The reward for any sort of achievement, ranging from just getting a headshot to completing an optional tomb, is experience points which you can use to upgrade Lara’s abilities. These unlockable abilities, if I may be frank, are absolutely useless. One of them, for example, reduces the recoil from shooting a submachine gun; that would be appreciated if I was not already getting headshots with a basic pistol all the time without much skill. Another ability gives you more loot when looting the thirty or so corpses that lie around after every engagement, which in turn can be used to upgrade your weapons so that you can shoot flaming ammo or expand your magazine. The latter one is another useless upgrade since you are going to get bullets at every step of the way, no matter where you go.
With that in mind, its easy to say that exploration serves no purpose except getting a shiny 100% mark on your savefile which, I have to admit, was enough for me to actually contemplate coming back to this game. Its hard to deny that it is not fun to explore the whole island, its just a shame that I do not earn anything for it except experience points and artifacts that tell me more about the story.
Let’s talk about the story really briefly; its nothing special. Admittedly, that’s the case in every Tomb Raider game to date, and that was absolutely fine back then. The reason why it is not fine in this case, however, is the fact that the game really, REALLY emphasizes the story and thinks it is engaging enough for you to care. Sadly, there really is nothing engaging about it since its just about a cursed island, basically. You would think it would develop into something more by the end, but it really does not. There is not much development at all, actually, which is surprising as this game is marketed as a story about the development of the iconic character of Lara Croft; you know, from zero to hero?.
It does not feel like she goes from anything to anything else. She starts out as the daughter of a famous archeologist who has apparently taught her how to handle guns and be extremely athletic, so there is not anything TO develop other than her personality since she is already pretty much the Lara Croft that we knew before in terms of physique and ability. With that in mind, I should now be able to talk about her personality after beating the whole game, right? Sadly, the only thing I can say is that she was an insecure genius at the beginning of the game, and just turns into a slightly less insecure genius who is also a mass-murde-, I mean, survivor. Really, the game even concludes with a short monologue which did absolutely nothing to show any sort of development other than her coming to the conclusion that “Okay, I guess action isn’t that bad, y’know”. Its absolutely silly how the game thinks it is some sort of grand story, and yet its nothing of the sort. Again, if it was not constantly emphasized, I would not mind at all, I care more about gameplay than story anyway, but in this state it was nothing more than aggravating.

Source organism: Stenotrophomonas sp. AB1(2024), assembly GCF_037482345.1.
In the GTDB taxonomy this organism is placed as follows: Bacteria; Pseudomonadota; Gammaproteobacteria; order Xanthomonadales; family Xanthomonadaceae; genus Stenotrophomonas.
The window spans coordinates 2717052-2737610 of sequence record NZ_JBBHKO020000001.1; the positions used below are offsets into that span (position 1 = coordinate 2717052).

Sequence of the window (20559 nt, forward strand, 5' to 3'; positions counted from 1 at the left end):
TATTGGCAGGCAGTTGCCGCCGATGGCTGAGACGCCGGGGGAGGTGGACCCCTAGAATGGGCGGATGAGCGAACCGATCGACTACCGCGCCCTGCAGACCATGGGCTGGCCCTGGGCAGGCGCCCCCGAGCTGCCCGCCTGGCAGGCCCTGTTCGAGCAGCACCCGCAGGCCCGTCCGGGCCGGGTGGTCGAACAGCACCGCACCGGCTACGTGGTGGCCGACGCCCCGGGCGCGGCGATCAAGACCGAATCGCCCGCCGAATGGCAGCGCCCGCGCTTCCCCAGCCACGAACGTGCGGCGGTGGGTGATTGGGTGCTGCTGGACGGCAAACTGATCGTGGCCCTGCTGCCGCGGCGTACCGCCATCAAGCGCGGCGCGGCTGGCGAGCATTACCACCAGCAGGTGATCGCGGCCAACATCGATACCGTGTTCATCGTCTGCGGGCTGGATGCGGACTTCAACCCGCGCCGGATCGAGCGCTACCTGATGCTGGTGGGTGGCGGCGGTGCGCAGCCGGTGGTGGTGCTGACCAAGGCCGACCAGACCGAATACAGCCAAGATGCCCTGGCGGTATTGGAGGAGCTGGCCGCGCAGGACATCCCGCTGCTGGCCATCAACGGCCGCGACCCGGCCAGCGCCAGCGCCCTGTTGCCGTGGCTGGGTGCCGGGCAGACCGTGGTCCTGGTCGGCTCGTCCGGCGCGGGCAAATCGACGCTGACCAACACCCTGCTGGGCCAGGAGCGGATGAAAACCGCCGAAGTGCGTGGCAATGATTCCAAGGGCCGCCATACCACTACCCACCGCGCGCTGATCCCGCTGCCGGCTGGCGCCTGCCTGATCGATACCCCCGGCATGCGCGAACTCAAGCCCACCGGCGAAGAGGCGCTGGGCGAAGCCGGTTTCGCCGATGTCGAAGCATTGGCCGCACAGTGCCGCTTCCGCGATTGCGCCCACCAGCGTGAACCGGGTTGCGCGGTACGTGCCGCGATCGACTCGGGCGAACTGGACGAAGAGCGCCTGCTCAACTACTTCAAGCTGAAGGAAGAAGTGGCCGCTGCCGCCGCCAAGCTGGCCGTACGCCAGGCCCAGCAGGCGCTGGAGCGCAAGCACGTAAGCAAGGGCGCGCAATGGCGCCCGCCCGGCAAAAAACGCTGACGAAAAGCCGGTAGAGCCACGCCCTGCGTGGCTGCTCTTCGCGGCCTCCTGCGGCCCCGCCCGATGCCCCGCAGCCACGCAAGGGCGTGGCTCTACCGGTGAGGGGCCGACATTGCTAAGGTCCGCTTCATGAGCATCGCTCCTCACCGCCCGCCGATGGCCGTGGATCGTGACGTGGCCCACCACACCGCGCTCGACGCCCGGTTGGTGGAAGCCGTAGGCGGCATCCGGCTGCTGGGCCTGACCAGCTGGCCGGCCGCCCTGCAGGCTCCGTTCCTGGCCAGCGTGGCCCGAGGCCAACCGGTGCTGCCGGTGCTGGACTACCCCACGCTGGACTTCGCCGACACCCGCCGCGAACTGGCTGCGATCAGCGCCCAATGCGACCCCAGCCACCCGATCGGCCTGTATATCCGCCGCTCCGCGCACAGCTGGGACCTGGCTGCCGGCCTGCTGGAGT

There are books and artifacts that talk about the history of the island and stuff too, yet the history of the island is very simple; its cursed, and everyone has died because of that.
With all of that in mind, the only conclusion I can provide is that this is a gorgeous, yet generic third-person shooter with some nice, slightly Metroidvania-like exploration and progression that offers no significant reward and no incentive to actually go through the game again, as well as offering you no challenge at all no matter the difficulty you choose at the beginning of the game. Even the achievements or trophies are not motivating to get since getting half of them requires you to actually play the multiplayer, which I will never touch even if there were more people playing it. Its a really sad state of affairs when such a clearly talented team of designers work on such a beautiful and promising game for years, just to get a regular third-person shooter on the market that completely undermines everything that the series it is named after stood for. Underworld was a much less expensive game to make, I am sure, and yet it offered a much more exciting adventure; unfortunately, we will probably never see that kind of gameplay anymore.
Still, the game is not bad at all when judged on its own, its just not very outstanding at all; in fact, it blends in with all the other ‘oh-so-mature’, overproduced games out there. If you are in the mood to kill an entire island inhabitation, though, you will love this game and I cannot deny that I had fun to just go out and blow up everything in my path.